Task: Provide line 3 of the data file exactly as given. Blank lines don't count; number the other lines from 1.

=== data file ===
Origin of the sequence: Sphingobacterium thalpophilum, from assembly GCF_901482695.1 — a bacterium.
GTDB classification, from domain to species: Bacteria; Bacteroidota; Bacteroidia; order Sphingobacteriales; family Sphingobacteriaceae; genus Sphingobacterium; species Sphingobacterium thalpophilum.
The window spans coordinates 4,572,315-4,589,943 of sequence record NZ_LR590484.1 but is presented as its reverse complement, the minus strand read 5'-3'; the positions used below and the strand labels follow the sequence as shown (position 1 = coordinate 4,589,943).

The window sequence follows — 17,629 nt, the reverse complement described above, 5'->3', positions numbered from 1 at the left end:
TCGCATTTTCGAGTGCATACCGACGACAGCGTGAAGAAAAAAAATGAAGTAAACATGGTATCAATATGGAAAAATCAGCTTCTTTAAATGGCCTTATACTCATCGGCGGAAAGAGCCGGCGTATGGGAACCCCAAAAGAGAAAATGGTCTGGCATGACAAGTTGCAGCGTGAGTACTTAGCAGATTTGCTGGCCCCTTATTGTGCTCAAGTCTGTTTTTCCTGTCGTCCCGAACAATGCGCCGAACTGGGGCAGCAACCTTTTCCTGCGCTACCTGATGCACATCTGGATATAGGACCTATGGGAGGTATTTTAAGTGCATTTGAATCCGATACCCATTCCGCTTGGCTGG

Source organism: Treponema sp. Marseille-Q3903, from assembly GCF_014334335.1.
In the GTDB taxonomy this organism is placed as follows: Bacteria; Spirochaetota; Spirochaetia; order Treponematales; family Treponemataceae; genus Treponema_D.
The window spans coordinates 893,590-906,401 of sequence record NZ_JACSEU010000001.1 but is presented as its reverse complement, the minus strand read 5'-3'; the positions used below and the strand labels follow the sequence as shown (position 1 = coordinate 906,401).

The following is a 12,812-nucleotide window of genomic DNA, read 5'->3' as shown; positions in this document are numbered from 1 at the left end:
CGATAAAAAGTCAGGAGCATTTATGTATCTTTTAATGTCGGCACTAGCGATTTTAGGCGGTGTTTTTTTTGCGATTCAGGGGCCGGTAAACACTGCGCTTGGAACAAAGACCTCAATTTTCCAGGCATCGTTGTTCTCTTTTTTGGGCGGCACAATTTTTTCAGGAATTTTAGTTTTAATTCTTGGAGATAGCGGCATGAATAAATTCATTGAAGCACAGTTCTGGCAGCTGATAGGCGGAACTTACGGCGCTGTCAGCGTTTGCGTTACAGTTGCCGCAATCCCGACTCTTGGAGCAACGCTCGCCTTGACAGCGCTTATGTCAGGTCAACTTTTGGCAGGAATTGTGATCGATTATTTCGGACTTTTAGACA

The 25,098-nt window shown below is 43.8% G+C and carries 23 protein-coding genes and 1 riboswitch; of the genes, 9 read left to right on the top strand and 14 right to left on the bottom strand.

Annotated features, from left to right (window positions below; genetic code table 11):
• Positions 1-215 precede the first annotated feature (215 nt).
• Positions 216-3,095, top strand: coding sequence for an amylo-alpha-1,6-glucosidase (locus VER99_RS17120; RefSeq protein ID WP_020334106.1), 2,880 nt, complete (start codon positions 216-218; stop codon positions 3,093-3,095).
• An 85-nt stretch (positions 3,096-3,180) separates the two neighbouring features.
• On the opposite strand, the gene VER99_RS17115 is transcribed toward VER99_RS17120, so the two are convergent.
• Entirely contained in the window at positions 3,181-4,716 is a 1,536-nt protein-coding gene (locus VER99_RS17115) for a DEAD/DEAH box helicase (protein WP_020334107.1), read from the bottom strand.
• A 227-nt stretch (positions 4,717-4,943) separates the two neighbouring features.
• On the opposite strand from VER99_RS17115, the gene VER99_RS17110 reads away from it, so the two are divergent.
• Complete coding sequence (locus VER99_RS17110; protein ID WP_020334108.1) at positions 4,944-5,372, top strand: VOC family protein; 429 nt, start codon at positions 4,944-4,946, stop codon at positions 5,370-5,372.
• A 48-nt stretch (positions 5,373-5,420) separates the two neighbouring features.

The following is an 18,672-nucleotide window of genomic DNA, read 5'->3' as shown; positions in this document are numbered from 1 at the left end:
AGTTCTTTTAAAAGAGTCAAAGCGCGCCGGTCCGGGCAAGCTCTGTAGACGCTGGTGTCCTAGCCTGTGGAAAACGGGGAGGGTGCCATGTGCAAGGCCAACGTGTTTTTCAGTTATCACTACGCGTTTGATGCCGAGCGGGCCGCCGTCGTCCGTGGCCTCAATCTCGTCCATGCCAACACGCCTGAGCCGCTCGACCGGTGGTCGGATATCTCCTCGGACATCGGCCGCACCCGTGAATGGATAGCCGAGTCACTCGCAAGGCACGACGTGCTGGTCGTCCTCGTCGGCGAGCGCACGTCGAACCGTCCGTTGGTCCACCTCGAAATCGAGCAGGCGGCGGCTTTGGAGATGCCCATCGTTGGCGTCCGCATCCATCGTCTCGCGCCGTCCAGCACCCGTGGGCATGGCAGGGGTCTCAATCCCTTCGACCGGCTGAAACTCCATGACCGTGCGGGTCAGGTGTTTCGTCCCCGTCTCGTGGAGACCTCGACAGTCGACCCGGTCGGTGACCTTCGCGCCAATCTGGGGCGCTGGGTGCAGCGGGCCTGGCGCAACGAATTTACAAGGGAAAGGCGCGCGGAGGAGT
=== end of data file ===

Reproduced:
The window spans coordinates 4,572,315-4,589,943 of sequence record NZ_LR590484.1 but is presented as its reverse complement, the minus strand read 5'-3'; the positions used below and the strand labels follow the sequence as shown (position 1 = coordinate 4,589,943).